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Wednesday, May 29, 2024
The Observer

'A spiritual reboot': Muslims on campus begin observance of Ramadan

purple graphic with ramadan imagery and the golden dome

On Friday night, the beginning of the month of Ramadan was announced based on the sighting of the new moon. Earlier in the day, professor Mahan Mirza emphasized the spiritual importance of the month in a sermon delivered during Friday prayers to Muslim members of the Notre Dame community.

Ramadan, the ninth month of the Islamic lunar calendar, is marked by daily fasting from water and food. The fasts last from before sunrise to sunset, which means that for tri-campus students, the first fast lasted approximately 14 hours and 20 minutes. The fasting period will gradually increase to about 15 hours and 45 minutes at the end of the month. 

Mirza, the executive director of the Ansari Institute for Global Engagement with Religion and a professor in the Keough School of Global Affairs, says that the fasting for Ramadan is a central element of the Muslim faith.

The observance of Ramadan “is one of the five pillars of Islam,” Mirza said, Ramadan is “a spiritual reboot or a spiritual bootcamp.”

Mirza explained that for Muslims, the fasting and other acts of devotion — including voluntary nighttime prayers and additional focus on reading the Qur'an — are meant to increase followers’ consciousness of God.

“[Fasting] can be taxing for those who want to eat, especially if they like to snack or get their coffee, so you have to abstain from all of that. And the idea is to be mindful of God and to generate an inner capacity of self-restraint, for the sake of God,” he explained. “That's something that should guide you throughout your life, the rest of the year, but people drift, and so every year Ramadan kind of pulls you back.”

Mirza said around the world, Muslims participate in Ramadan as a communal activity.

“If you're in the Muslim world, you experience that with the whole community, the whole society participates in a different rhythm,” Mirza said.

On campus, however, Muslims are a small minority and experience a different environment while fasting away from home. 

First-year Abulrahman Atassi, who resides in Keenan Hall and studies chemical engineering, recalled his childhood in Dubai observing the month along with his family.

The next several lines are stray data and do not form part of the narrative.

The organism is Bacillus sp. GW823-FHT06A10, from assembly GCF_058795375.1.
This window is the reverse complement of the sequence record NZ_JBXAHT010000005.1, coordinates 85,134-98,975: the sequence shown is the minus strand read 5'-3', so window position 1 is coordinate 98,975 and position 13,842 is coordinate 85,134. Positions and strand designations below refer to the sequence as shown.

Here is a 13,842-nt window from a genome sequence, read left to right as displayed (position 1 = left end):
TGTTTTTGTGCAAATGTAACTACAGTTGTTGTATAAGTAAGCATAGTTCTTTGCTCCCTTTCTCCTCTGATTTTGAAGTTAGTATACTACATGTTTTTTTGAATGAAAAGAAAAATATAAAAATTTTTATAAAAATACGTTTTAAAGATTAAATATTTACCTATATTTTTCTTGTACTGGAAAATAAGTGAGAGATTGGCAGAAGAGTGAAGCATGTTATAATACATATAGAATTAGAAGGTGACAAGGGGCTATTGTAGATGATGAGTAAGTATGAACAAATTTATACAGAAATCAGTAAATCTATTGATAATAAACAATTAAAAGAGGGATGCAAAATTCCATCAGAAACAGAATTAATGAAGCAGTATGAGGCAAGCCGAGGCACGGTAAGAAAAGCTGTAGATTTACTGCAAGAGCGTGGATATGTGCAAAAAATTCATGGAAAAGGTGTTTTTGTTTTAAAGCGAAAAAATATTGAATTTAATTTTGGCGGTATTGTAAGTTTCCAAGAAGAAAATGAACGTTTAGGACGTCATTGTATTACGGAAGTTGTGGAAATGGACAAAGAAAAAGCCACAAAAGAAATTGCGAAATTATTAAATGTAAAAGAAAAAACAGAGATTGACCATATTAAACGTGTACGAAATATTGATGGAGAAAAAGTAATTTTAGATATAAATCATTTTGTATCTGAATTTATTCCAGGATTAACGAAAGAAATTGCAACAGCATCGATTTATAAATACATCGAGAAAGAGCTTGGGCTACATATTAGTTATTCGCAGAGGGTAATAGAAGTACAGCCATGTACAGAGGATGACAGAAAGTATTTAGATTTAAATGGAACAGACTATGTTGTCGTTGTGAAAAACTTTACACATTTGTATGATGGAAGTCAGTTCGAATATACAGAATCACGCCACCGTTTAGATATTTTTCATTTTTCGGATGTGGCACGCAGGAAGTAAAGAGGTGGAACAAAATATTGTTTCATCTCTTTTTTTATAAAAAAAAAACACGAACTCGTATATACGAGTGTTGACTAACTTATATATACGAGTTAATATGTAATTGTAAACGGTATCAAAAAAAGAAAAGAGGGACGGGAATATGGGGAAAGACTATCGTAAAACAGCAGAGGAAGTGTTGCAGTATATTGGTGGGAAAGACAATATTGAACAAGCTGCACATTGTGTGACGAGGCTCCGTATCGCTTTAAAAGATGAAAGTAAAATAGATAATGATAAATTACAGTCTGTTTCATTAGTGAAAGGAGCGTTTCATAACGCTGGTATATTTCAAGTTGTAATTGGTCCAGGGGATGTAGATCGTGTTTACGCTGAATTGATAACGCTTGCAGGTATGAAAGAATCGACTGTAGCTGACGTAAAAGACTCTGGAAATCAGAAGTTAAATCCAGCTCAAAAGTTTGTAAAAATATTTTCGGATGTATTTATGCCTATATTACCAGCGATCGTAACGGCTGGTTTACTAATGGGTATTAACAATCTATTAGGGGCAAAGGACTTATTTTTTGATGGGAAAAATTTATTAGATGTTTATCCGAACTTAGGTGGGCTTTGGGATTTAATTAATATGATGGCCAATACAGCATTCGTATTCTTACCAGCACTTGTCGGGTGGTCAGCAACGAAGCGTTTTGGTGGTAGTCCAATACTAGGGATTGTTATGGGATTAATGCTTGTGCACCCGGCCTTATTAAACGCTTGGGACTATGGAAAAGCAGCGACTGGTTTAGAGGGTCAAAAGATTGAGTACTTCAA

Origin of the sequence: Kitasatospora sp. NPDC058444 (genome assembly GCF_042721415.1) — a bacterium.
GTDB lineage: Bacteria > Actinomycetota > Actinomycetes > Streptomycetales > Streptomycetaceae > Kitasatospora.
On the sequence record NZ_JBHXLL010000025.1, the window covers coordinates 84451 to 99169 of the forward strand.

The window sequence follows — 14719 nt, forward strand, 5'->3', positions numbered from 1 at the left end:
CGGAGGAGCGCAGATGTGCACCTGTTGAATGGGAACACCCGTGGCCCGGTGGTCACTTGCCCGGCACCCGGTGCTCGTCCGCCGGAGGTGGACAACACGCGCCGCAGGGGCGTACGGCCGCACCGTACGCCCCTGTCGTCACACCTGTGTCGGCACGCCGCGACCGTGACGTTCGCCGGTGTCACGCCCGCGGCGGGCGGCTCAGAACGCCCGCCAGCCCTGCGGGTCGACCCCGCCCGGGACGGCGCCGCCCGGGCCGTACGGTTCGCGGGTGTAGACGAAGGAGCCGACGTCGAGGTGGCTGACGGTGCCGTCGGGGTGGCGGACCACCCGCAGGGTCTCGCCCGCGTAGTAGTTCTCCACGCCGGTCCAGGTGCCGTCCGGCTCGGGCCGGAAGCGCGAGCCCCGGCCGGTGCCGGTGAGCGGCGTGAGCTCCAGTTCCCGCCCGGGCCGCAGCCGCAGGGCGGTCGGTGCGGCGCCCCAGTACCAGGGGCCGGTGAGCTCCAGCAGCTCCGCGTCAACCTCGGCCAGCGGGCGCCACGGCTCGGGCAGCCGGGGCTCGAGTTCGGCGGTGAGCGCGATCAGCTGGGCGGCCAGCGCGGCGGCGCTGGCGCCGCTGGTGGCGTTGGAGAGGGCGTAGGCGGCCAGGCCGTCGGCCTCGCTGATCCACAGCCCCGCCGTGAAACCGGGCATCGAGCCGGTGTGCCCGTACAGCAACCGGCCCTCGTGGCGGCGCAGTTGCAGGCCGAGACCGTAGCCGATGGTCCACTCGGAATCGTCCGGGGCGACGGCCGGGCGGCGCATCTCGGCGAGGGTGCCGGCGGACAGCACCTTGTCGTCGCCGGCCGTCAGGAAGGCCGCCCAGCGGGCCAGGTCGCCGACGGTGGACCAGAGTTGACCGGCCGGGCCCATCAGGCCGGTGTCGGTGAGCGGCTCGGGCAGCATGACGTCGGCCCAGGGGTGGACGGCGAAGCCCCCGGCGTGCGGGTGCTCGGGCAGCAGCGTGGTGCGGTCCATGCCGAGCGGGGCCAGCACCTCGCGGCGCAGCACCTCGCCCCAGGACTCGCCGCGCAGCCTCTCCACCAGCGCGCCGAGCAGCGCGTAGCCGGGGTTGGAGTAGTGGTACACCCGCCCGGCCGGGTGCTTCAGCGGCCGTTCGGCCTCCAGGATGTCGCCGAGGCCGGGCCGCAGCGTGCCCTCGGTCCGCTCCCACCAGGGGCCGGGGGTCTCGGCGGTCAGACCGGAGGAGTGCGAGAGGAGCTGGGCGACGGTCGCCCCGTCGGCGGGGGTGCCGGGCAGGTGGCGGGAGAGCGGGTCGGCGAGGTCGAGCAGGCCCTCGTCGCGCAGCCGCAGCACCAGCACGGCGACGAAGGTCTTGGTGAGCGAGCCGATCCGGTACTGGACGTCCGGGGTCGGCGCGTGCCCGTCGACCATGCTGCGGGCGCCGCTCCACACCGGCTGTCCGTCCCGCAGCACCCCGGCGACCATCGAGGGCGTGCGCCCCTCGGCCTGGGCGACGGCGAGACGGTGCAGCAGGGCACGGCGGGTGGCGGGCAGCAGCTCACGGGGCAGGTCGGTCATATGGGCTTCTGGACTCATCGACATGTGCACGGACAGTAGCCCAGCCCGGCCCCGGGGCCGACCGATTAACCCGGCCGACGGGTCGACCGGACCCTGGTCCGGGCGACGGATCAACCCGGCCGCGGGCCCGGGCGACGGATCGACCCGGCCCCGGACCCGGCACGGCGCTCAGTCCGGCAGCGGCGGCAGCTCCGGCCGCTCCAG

“It was great. In the morning, your mom comes to wake you up, and then you eat something and perform the morning prayer,” he said.

Atassi said that while he’s enjoyed his first Ramadan on campus, it’s difficult to balance the spiritual devotion that the month brings with his rigorous schedule. At home, he said, things such as congregating for prayer and the recitation of the Qur’an are ubiquitous. He also says the month coinciding with Lent has provided connections to the Catholic identity of the University.

"You'll find that there are definitely some similarities with Lent. Both are fasting and, you know, trying to develop discipline and consciousness," Atassi said.

Along with being a practicing Muslim, Atassi is also the vice president of the Muslim Student Association (MSA). The MSA worked with Campus Dining in order to ensure Muslim students were receiving sufficient meals.

Each day, Atassi explained that students have the option to grab meal boxes for dinner, prepared with halal meat and poultry, and brown bags for the pre-dawn breakfast, called ‘suhoor.’ This is especially necessary on the weekends, when the dining halls close more than an hour before the sun sets.

“They've offered us a great menu. They've made a variety of different dishes,” Atassi said. “They've put dates and water in the bag, which are things that you usually break your fast with. They've just been very accommodating and welcoming to students.”

The MSA has also organized nightly ‘tarawih’ prayers, which are a special set of prayers offered by Muslims during Ramadan. They’ve been held in various locations, including the multi-faith prayer room in the Coleman-Morse Center and Keenan Hall’s basement.

Mirza spoke to the benefits of having prayer spaces on campus.

“The administration has been very receptive and hospitable, just the existence of at least two prayer rooms on campus that have ablution facilities. Muslims need to perform a ritual ablution before the [five daily] ritual prayers, and most of us have a very hard time doing that in other institutions, where you might have to use public sinks,” he said. 

On campus, Muslims have access to prayer rooms in Jenkins Hall, Coleman-Morse Center and the Law Library.

Mirza stressed that members of the community should do their best to accommodate fasting students, while they try to balance limited sleep and the lack of nourishment throughout the day.

“The best thing is to be aware that this is happening. If there's a teacher, they can maybe work with the student to think of exam times or, when something is due, show a little bit of flexibility,” he said.

Atassi said Muslim students are more than happy to share their experiences with others.

“Everyone is open to being asked questions. So if you have any questions, stop any Muslim and ask them, and they'll be more than happy to answer,” he said.